RDram <-> DDRram   
 

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DDR SDRAM - fremtidens minne?

Vurdering Juli 2000

DDR vs Rambus

Intels forsøk på å dytte hele markedet over på Rambus-minne har ført til den største mediefokuseringen på en minnestandard noensinne. Rambus har blitt sterkt kritisert av media, og alle produsenter har vært motvillige til å begynne produksjon av denne dyre minnetypen, og å betale dyre lisensavgifter til Rambus Inc. Disse to faktorene har ført til at DDR har blitt stilt i et svært positivt lys. Men hvilken minnestandard vil være gjeldende om 2-3 år?

Med mindre Intel setter inn alle ressurser på å vri over markedet til Rambus, mener de fleste at DDR SDRAM har en lysere fremtid enn sin rival. For et år siden var de fleste usikre på om VIA og IBM ville greie å få etablert den nye minnetypen, men i løpet av det siste året har det skjedd mye interessant. AMD har lansert Athlon-prosessoren sin, og senere Duron og T-bird, og dermed har de kapret store deler av markedet. VIA har presset på for DDR SDRAM, og har også kapret store deler av chipsett-markedet. Dermed står de to firmaene i posisjon til å få presset gjennom DDR-minne.

En test utført av Inquest Market Research viser tydelig hvordan DDR-minne drar fra RDRAM i de fleste situasjoner. Applikasjonene som er testet er ikke så veldig avhengige av minnebussen, og dermed vil forskjellen ved vanlig bruk være mindre, men allikevel kan vi tydelig se at DDR drar fra RDRAM.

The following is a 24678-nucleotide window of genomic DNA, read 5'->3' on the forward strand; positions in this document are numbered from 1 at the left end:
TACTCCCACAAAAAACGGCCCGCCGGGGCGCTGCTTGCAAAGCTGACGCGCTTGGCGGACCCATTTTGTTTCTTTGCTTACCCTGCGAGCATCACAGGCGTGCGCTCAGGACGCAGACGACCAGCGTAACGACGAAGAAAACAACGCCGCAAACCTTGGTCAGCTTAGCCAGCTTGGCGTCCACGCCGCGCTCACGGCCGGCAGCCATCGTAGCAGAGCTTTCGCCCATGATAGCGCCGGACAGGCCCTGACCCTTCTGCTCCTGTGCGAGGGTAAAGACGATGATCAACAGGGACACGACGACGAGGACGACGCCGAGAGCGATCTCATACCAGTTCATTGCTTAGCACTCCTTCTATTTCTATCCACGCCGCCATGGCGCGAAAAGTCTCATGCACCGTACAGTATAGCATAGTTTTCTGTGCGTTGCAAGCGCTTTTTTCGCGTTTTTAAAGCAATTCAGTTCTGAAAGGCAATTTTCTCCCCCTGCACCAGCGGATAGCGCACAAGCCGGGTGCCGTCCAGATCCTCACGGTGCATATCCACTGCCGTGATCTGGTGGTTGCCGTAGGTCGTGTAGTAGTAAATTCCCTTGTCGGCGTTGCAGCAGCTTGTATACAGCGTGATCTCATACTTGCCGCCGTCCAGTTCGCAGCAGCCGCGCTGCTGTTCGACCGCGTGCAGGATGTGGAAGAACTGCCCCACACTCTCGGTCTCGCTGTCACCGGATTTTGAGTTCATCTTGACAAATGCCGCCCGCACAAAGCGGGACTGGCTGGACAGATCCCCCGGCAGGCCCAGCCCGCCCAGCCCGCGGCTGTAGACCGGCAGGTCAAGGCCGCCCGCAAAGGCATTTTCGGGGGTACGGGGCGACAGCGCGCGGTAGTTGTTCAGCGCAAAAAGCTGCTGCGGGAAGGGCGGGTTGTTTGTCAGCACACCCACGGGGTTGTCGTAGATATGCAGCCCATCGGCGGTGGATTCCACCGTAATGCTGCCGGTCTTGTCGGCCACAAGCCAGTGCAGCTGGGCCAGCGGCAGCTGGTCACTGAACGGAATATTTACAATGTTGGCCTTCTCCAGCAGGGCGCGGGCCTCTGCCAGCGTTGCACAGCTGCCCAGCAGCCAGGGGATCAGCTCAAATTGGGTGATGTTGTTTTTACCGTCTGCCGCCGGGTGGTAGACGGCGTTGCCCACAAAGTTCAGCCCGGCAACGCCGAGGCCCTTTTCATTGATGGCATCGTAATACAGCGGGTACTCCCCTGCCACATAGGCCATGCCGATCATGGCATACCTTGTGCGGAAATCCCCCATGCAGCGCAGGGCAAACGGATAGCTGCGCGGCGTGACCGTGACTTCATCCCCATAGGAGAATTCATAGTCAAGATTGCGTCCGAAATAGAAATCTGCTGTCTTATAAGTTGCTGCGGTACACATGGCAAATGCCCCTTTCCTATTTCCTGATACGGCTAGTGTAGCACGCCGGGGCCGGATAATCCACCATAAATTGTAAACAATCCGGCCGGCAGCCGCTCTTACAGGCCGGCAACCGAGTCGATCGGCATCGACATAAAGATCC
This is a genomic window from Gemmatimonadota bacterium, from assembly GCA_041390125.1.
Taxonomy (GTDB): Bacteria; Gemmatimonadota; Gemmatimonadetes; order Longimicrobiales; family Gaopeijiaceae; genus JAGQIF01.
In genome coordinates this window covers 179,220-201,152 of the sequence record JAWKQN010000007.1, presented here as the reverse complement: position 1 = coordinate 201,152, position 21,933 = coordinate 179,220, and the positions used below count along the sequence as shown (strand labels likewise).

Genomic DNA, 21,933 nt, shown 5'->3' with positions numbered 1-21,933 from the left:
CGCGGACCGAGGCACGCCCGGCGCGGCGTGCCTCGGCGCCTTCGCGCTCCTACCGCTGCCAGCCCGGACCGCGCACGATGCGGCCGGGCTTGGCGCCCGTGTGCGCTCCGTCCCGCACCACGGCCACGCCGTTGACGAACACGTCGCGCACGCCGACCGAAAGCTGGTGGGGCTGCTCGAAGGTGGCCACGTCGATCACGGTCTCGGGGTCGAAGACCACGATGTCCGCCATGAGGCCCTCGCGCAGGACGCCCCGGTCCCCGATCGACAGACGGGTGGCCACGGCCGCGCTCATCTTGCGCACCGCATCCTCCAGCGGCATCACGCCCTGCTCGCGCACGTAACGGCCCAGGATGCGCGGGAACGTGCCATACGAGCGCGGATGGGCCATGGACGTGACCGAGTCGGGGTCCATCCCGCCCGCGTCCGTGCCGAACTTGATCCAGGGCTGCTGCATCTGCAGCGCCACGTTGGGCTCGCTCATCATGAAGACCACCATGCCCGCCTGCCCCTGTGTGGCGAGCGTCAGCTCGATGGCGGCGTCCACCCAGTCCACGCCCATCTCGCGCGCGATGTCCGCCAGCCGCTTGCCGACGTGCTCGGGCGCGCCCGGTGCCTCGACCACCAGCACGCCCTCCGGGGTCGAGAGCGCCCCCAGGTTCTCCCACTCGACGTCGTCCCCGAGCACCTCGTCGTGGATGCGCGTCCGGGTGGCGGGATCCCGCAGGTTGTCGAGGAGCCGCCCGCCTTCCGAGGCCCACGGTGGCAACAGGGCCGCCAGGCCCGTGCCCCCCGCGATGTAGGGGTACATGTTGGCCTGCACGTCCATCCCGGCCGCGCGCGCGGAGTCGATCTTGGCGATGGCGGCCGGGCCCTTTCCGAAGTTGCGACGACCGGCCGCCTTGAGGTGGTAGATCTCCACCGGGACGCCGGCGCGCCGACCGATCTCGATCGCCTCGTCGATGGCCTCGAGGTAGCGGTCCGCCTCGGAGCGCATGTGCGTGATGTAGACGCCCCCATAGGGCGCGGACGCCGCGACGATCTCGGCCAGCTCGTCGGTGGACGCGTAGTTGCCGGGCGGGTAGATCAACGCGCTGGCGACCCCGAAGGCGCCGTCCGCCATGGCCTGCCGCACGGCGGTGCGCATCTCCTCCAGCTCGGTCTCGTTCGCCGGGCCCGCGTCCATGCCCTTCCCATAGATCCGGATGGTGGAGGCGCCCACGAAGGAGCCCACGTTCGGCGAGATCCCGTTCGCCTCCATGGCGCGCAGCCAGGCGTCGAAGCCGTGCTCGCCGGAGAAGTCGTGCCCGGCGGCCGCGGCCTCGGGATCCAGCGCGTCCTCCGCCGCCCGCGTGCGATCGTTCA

Foreløpige tester med Microns DDR-baserte Samurai-chipsett viser en ytelse rundt den til Intels i840, og noen ganger bedre. Når man da ser på prisforskjellen mellom et system basert på DDR-minne og et basert på Rambus-minne, ser man at man kan spare flere tusen kroner ved bruk av DDR SDRAM, som har en ytelse praktisk talt lik den til Rambus. Og enda mer interessant blir det når man skal sette sammen en server, som bruker enorme mengder med minne.

 
Rambus
PC133 SDRAM
Prisforskjell
64 MB
2465
822
299%
128 MB
3990
1650
241%
256 MB
10060
3320
303%

(priser per 23/7/00)

Ved å se på forskjellen i pris mellom Rambus-minne og dagens SDRAM-minne, kan vi få en pekepinn på den enorme forskjellen i pris på Rambus og DDR SDRAM. DDR-minne er ikke dyrere å produsere en SDRAM, og krever bare at minneprodusentene får seg bedre produksjonsutstyr. Derfor regner vi med at prisen på DDR-minne ikke kommer til å være stort dyrere enn det koster for SDRAM i dag.

Konklusjon

Minneprodusenter bør ikke gi opp DDR SDRAM, for markedet for akkurat denne minnetypen er enormt, og dessuten er overgangen fra SDRAM til DDR SDRAM adskillig enklere enn overgangen fra SDRAM til Rambus. Produksjonskostnaden er praktisk talt den samme som for vanlig SDRAM, mens RDRAM koster så mye at de fleste kunder ikke har råd til å kjøpe mer minne, selv om behovet er der.